The Future Is As Bright As The Promises Of God

The Message Of The Cup

In the same way He took the cup also after supper, saying, ‘This cup is the new covenant in My blood; do this, as often as you drink it, in remembrance of Me.'” 1 Corinthians 11:25 (NASB)

In his series of poems “Idylls of the King,” Alfred Lord Tennyson told a story that had in some form already circulated in England as one of the legends surrounding King Arthur. Sir Galahad saw a vision of the very cup that Jesus used when He instituted the Lord’s Supper. It was called “the Holy Grail.” He and the other knights embarked on a long and fruitless search to find this cup.
Suppose the cup had been found. Would Communion then mean more to us than it already does? Would that enhance our observation of the Lord’s Supper? Not at all. However, we do have something from the Upper Room. We have the presence of Jesus Himself. That is enough to make Communion holy, no matter the kind of cup we use. It is His presence and our reverence, humility, and prayerful attitude, that give meaning to the Supper. The kind of table on which the emblems rest, the kind of utensil from which they are poured or into which they are poured, the kind of building in which we meet–all of these are really unimportant. What is in our hearts is most important. And what happens in our lives as a result is essential.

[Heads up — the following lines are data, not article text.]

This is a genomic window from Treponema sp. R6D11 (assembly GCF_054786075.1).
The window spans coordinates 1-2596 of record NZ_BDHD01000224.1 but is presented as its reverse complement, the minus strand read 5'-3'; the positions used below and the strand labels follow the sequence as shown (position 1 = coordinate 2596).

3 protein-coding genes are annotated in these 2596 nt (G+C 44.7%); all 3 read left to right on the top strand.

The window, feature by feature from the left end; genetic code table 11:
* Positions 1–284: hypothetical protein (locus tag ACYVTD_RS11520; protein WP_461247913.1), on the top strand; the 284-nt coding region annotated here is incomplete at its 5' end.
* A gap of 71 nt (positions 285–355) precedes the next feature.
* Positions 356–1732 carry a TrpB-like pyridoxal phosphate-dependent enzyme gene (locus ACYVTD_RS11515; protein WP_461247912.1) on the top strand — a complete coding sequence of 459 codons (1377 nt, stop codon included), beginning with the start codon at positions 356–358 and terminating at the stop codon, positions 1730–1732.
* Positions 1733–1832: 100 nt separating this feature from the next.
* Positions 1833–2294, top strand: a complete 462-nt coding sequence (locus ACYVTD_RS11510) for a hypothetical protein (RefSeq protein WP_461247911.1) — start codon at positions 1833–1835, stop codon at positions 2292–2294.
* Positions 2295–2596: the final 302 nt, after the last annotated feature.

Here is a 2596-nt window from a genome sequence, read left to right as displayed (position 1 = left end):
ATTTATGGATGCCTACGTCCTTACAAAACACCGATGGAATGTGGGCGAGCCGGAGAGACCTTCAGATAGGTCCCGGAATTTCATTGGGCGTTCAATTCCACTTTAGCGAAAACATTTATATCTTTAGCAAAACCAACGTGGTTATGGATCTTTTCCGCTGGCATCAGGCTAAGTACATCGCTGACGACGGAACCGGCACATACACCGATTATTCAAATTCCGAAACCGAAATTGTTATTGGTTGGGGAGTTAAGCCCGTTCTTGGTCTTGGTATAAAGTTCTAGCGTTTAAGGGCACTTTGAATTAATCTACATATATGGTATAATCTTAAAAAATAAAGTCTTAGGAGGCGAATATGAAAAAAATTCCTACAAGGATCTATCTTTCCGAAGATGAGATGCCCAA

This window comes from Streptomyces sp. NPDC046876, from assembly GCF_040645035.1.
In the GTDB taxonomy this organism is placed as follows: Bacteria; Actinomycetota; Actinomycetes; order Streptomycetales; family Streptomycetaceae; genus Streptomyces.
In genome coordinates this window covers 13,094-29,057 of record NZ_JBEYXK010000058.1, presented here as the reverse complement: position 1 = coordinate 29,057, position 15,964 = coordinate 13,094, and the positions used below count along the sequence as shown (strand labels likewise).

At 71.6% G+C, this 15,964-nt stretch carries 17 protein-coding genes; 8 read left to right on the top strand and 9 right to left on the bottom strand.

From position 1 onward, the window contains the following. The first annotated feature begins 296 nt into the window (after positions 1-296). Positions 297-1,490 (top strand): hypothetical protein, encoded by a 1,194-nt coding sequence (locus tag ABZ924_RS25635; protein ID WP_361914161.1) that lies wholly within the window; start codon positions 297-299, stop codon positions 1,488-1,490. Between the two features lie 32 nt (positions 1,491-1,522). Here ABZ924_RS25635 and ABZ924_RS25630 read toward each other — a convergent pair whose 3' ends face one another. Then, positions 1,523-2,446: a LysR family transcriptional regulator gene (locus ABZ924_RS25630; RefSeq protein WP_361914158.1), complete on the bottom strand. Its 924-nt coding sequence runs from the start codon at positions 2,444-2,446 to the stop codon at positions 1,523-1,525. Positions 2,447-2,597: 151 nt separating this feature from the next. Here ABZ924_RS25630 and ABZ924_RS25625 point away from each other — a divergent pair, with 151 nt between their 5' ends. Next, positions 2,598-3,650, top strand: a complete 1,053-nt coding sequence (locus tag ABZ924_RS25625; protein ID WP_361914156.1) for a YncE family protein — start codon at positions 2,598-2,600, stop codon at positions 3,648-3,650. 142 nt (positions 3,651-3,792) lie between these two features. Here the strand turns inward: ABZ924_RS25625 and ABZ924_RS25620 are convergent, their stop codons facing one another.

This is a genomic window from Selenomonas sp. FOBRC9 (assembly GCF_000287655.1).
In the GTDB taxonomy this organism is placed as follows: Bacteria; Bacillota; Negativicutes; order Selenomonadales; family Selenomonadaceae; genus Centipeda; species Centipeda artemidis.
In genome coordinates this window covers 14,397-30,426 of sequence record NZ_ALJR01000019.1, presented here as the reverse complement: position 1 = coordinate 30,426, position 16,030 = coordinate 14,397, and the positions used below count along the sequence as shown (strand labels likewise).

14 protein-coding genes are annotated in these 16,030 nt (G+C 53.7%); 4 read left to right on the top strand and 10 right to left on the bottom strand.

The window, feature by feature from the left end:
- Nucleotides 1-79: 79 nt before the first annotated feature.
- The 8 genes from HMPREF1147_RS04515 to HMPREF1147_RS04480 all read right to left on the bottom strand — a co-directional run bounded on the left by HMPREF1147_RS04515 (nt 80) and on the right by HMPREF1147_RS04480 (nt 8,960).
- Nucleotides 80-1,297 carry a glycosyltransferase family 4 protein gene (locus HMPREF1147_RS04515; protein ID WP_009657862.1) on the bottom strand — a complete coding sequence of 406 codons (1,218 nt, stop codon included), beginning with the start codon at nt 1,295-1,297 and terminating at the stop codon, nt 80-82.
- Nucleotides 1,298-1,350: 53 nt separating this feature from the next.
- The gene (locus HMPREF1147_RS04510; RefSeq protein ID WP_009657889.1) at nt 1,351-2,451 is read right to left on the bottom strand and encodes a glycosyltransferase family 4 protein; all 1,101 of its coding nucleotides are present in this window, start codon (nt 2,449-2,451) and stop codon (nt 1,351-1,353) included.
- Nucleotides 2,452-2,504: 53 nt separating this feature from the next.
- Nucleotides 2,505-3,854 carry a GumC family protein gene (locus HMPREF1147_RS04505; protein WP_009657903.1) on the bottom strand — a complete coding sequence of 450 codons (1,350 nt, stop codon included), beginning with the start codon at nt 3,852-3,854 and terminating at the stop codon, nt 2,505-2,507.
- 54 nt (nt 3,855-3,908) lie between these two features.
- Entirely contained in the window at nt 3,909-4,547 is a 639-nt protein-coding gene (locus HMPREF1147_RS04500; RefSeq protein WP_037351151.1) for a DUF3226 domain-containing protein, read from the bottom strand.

Comments on: "The Message Of The Cup" (2)

  1. The presence of Jesus communing with us is so important. So is his blood which cleanses us from all unrighteousness. When he took the cup, he said, “this is my blood.” His blood allows us to call God, Daddy. So powerful!

  2. If the cup had been found, being the idolaters that we are, might have found us worshiping it 🙂

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